What Lurks Beneath the Snow ….Snow Mold!

What Lurks Beneath the Snow ….Snow Mold!

You’d think golf course superintendents in my territory would get a break during winter months. After all, weather in the North Central Region can be brutal from November through March. But there’s one thing they have to prepare for each year — the threat of snow mold.

AJ Hephner

A.J. Hephner, FMC Market Specialist, North Central/Midwest Region

Snow mold can be nasty. Despite good cultural practices and proper fertility, golf course turf may not be hardy enough to withstand snow mold. Turfgrasses are weakened by low temperatures, especially when covered with a blanket of snow for long stretches of time. And that’s when fungi that thrive in cold temperatures move in and take over.

Two types of snow mold are prevalent on cool-season golf course turf:

  • Typhula blight — gray or speckled snow mold. Symptoms are circular straw-colored or grayish brown infection spots, ranging from 3 to 24 inches. Infected turf is matted with grayish white mycelium of the fungus along the margins of the diseased area shortly after snow melt.
  • Microdochium nivale — pink snow mold. Plants with Microdochium patch will appear water-soaked, necrotic or chlorotic. On dead plants superintendents might see pink structures — hence the name — but they are not always observed.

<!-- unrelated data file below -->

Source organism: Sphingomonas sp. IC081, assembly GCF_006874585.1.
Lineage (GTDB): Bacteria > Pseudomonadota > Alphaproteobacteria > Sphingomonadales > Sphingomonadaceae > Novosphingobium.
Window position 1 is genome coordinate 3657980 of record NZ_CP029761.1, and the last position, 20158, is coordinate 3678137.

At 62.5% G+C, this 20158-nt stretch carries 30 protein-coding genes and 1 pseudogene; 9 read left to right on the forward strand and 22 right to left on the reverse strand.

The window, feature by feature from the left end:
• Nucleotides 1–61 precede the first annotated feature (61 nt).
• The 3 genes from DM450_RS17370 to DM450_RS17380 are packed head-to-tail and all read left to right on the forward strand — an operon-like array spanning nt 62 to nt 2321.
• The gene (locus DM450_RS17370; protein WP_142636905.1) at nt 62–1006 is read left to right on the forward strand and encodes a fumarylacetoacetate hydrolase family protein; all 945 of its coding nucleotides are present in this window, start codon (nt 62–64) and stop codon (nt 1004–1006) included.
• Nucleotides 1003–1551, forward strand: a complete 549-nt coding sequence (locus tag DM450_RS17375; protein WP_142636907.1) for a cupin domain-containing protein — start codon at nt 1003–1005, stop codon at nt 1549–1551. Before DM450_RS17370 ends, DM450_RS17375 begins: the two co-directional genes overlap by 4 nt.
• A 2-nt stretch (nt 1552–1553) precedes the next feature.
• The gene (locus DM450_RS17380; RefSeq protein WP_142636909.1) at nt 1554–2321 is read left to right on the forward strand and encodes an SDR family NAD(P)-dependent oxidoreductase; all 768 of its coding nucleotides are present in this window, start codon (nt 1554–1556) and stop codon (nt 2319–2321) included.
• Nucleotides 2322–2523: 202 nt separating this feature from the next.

Snow mold damage compromises turf quality and delays turf recovery when the temperature rises. Damaged turf is also vulnerable to encroachment by weeds, including annual bluegrass.

Plan in Fall for Success in Spring

So superintendents in Michigan, Wisconsin and the northern parts of Illinois, Indiana and Ohio know they must plan in the fall for success in the spring. Fortunately for them — and superintendents throughout the rest of the country who face other diseases – Fame ™ +T fungicide is here.

Fame +T is a suspension concentrate combination of Fluoxastrobin and Tebuconazole that optimizes resistance management with dual modes of action. University testing has shown that it protects from both root and foliar diseases, including dollar spot, snow mold and brown patch.

Fame +T offers quick penetration of leaf surfaces, allowing translaminar movement throughout the plant tissue. At the same time, systemic root activity allows turf to readily take up Fluoxastrobin and translocate it throughout the xylem to all plant parts.

To protect your turf against pink and gray snow molds, make a single application of Fame +T prior to permanent snow cover. If two applications are needed, make the first application at the beginning of dormancy and another one just prior to permanent snow cover.

Now that Fame +T is available, golf course superintendents can relax more during those long winter months and not worry about what awaits them in the spring when the snow melts.

Feature Photo Credit: Paul Koch, Ph.D., University of Wisconsin – Madison